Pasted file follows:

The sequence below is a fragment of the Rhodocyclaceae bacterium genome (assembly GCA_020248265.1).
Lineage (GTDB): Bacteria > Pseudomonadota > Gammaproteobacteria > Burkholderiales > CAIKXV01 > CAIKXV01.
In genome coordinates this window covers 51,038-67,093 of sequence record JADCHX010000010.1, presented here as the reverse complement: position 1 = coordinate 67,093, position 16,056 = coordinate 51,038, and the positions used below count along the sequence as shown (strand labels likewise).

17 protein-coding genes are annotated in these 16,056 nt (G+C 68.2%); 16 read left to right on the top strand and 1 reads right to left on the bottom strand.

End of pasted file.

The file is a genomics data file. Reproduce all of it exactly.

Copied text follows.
The sequence below is a fragment of the Rhodocyclaceae bacterium genome (assembly GCA_020248265.1).
Lineage (GTDB): Bacteria > Pseudomonadota > Gammaproteobacteria > Burkholderiales > CAIKXV01 > CAIKXV01.
In genome coordinates this window covers 51,038-67,093 of sequence record JADCHX010000010.1, presented here as the reverse complement: position 1 = coordinate 67,093, position 16,056 = coordinate 51,038, and the positions used below count along the sequence as shown (strand labels likewise).

17 protein-coding genes are annotated in these 16,056 nt (G+C 68.2%); 16 read left to right on the top strand and 1 reads right to left on the bottom strand.